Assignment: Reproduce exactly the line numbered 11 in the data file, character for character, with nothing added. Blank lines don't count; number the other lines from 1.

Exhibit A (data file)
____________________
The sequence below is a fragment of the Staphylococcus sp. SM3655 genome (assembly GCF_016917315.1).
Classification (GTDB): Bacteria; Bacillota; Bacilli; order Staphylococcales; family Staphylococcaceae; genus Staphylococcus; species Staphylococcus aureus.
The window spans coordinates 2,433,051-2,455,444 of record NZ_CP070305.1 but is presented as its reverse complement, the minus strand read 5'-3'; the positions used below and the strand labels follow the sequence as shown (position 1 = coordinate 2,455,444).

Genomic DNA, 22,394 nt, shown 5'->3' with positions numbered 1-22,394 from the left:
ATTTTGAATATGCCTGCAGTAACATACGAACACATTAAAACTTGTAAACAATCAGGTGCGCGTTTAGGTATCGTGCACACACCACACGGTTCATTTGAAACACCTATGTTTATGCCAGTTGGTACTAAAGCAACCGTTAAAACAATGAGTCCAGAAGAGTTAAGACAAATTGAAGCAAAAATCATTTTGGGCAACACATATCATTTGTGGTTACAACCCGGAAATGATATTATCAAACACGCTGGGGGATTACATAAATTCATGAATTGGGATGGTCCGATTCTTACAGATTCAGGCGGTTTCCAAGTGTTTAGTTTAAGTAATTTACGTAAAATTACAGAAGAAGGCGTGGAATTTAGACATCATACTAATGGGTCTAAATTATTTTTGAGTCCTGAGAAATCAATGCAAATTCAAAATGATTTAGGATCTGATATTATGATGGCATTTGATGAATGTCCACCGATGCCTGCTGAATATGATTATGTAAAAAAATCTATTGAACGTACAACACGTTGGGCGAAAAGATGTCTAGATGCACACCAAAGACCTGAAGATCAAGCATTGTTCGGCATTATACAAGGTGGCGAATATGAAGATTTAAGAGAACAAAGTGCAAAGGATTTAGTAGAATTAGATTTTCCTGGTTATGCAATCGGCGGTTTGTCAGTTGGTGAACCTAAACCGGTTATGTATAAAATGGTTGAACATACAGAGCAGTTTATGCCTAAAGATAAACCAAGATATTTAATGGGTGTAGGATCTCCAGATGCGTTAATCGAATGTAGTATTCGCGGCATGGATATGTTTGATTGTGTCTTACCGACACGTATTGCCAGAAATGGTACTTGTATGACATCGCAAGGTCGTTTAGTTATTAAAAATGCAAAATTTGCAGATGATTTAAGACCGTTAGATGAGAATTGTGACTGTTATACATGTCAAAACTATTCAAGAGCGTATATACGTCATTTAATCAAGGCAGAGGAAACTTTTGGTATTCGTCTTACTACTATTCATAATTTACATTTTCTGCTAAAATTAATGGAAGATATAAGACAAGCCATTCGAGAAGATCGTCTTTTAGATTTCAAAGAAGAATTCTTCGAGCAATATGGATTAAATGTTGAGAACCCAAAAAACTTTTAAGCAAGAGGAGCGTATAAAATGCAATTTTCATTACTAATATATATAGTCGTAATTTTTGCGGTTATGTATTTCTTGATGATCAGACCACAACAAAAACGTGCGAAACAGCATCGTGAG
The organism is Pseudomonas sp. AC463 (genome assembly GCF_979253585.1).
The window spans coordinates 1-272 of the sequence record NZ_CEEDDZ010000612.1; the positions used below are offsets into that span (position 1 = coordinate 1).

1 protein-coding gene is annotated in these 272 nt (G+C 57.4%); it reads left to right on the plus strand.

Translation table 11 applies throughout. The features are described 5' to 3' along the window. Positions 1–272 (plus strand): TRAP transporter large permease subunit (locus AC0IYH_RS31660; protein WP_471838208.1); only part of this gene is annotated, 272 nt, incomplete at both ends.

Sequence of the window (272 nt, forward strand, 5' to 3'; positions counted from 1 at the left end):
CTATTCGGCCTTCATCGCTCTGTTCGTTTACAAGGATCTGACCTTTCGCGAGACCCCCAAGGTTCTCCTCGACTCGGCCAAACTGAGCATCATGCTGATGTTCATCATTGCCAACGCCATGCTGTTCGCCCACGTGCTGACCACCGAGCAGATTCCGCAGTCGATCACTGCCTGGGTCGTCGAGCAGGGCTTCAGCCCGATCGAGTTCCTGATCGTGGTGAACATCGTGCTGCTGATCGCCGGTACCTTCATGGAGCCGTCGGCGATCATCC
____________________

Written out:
CTATTCGGCCTTCATCGCTCTGTTCGTTTACAAGGATCTGACCTTTCGCGAGACCCCCAAGGTTCTCCTCGACTCGGCCAAACTGAGCATCATGCTGATGTTCATCATTGCCAACGCCATGCTGTTCGCCCACGTGCTGACCACCGAGCAGATTCCGCAGTCGATCACTGCCTGGGTCGTCGAGCAGGGCTTCAGCCCGATCGAGTTCCTGATCGTGGTGAACATCGTGCTGCTGATCGCCGGTACCTTCATGGAGCCGTCGGCGATCATCC